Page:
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Suggested Citation:"7 Hybrid and Electric Powertrain Technologies." National Academies of Sciences, Engineering, and Medicine. 2019. Reducing Fuel Consumption and Greenhouse Gas Emissions of Medium- and Heavy-Duty Vehicles, Phase Two: Final Report. Washington, DC: The National Academies Press. doi: 10.17226/25542.
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Suggested Citation:"7 Hybrid and Electric Powertrain Technologies." National Academies of Sciences, Engineering, and Medicine. 2019. Reducing Fuel Consumption and Greenhouse Gas Emissions of Medium- and Heavy-Duty Vehicles, Phase Two: Final Report. Washington, DC: The National Academies Press. doi: 10.17226/25542.
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Suggested Citation:"7 Hybrid and Electric Powertrain Technologies." National Academies of Sciences, Engineering, and Medicine. 2019. Reducing Fuel Consumption and Greenhouse Gas Emissions of Medium- and Heavy-Duty Vehicles, Phase Two: Final Report. Washington, DC: The National Academies Press. doi: 10.17226/25542.
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Suggested Citation:"7 Hybrid and Electric Powertrain Technologies." National Academies of Sciences, Engineering, and Medicine. 2019. Reducing Fuel Consumption and Greenhouse Gas Emissions of Medium- and Heavy-Duty Vehicles, Phase Two: Final Report. Washington, DC: The National Academies Press. doi: 10.17226/25542.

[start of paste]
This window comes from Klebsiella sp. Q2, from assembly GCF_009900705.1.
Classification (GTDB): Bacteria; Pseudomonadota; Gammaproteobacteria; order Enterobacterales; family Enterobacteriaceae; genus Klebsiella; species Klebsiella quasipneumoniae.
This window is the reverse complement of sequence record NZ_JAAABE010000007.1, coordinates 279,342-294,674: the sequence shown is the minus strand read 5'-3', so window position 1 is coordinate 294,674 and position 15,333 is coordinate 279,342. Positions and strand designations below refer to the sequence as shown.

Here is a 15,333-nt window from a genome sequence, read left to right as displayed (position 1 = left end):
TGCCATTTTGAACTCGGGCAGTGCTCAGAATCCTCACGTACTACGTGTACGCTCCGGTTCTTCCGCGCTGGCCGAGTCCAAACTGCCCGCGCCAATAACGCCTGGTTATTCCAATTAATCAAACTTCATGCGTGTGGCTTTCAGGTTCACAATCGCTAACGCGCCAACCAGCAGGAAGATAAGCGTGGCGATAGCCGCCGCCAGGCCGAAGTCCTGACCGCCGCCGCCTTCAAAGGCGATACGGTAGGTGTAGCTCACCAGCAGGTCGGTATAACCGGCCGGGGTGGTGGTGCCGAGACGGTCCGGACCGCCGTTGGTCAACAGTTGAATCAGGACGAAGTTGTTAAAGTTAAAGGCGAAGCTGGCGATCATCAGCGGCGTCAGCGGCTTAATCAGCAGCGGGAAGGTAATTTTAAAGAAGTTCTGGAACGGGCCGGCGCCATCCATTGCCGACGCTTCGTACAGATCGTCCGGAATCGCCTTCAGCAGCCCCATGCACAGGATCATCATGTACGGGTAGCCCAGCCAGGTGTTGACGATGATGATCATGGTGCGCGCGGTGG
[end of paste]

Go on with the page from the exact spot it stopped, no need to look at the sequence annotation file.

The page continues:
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Suggested Citation:"7 Hybrid and Electric Powertrain Technologies." National Academies of Sciences, Engineering, and Medicine. 2019. Reducing Fuel Consumption and Greenhouse Gas Emissions of Medium- and Heavy-Duty Vehicles, Phase Two: Final Report. Washington, DC: The National Academies Press. doi: 10.17226/25542.
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Suggested Citation:"7 Hybrid and Electric Powertrain Technologies." National Academies of Sciences, Engineering, and Medicine. 2019. Reducing Fuel Consumption and Greenhouse Gas Emissions of Medium- and Heavy-Duty Vehicles, Phase Two: Final Report. Washington, DC: The National Academies Press. doi: 10.17226/25542.
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Suggested Citation:"7 Hybrid and Electric Powertrain Technologies." National Academies of Sciences, Engineering, and Medicine. 2019. Reducing Fuel Consumption and Greenhouse Gas Emissions of Medium- and Heavy-Duty Vehicles, Phase Two: Final Report. Washington, DC: The National Academies Press. doi: 10.17226/25542.